Economic Impact

Helping grow Georgia’s economy has been part of Georgia Tech’s mission since its founding in 1885. Our direct economic impact on the state was $3.3 billion in 2018, and accounted for some 27,000 jobs in metro Atlanta alone. Our broader impact comes through a commitment to help create or save jobs, strengthen communities’ economic competitiveness, and help entrepreneurs establish new companies.

The Enterprise Innovation Institute (EI2) is Georgia Tech’s chief economic development arm and in 2019 its programs served 9,599 businesses, communities, and entrepreneurs. Those clients reported startup investment capital exceeding $456 million and created or saved 16,304 jobs. For all of 2019, EI2’s total financial impact exceeded $2.96 billion.

Among EI2's leading programs is the Georgia Manufacturing Extension Partnership (GaMEP), which works with manufacturers through training and technical assistance to improve their competitiveness, increase growth, and cut costs. GaMEP, which is EI2's largest program, worked with more than 700 manufacturers in Georgia to increase manufacturing sales by $317 million, reduce clients' operating costs by $121 million, invest more than $159 million back into their plants, and create or retain 2,074 jobs.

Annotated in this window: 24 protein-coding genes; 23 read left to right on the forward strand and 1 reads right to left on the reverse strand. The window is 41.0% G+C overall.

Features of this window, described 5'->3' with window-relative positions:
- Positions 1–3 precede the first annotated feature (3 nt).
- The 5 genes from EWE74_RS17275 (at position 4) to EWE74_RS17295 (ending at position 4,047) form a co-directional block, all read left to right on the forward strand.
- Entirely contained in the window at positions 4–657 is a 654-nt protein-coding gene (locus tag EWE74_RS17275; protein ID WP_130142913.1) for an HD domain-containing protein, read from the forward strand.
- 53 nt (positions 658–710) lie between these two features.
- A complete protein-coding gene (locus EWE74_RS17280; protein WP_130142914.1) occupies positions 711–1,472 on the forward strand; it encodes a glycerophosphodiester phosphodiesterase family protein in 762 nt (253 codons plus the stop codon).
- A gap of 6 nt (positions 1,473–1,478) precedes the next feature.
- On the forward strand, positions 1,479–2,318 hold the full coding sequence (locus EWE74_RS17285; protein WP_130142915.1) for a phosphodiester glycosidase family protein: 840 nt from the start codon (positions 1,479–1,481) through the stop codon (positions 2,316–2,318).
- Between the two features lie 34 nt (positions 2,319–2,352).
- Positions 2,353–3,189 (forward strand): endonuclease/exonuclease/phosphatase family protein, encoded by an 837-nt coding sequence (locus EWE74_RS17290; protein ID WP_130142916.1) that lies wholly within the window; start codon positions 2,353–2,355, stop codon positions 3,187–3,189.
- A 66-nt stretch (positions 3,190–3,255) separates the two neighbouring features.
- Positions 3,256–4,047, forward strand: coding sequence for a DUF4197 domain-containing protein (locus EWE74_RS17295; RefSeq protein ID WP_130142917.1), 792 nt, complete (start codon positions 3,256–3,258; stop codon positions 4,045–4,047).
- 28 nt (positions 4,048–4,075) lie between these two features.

In 2018, Georgia Tech’s VentureLab program helped form 24 startup companies, and attracted more than $162 million in investment. VentureLab helps faculty, staff, and students turn research results into startup companies that generate jobs and economic impact for the state of Georgia. The I-Corps initiative, supported by the National Science Foundation, helps scientists and engineers extend their focus beyond the laboratory and fosters entrepreneurship leading to commercialization.

The Advanced Technology Development Center (ATDC), Georgia's technology incubator, has graduated more than 170 companies that have generated $12 billion in revenues. Georgia Tech has attracted more than 35 innovation centers from companies such as AT&T, Delta Air Lines, Home Depot, and Siemens.

Georgia Tech is also investing in the state through research and strategic initiatives such as the Georgia Smart Communities Challenge, which is collaborating with cities and counties across the state. Georgia Smart connects communities to Georgia Tech’s applied and multi-disciplinary research and works with these local communities to create solutions and apply technology to tackle their unique challenges.

The Center for Economic Development Research (CEDR), is leading the Investing in Manufacturing Communities Partnership (IMCP) initiative for the 15-county northwest Georgia region. This project is focused on the development and implementation of that region’s first advanced manufacturing strategy. Tech also is working with the Georgia Ports Authority and the Georgia Center of Innovation for Logistics to bring advanced research, evolving global logistics trends, and analysis from the world to Savannah through Tech’s Supply Chain and Logistics Institute. The goal of the project is to facilitate further growth and expansion of the Georgia Ports Authority’s service area.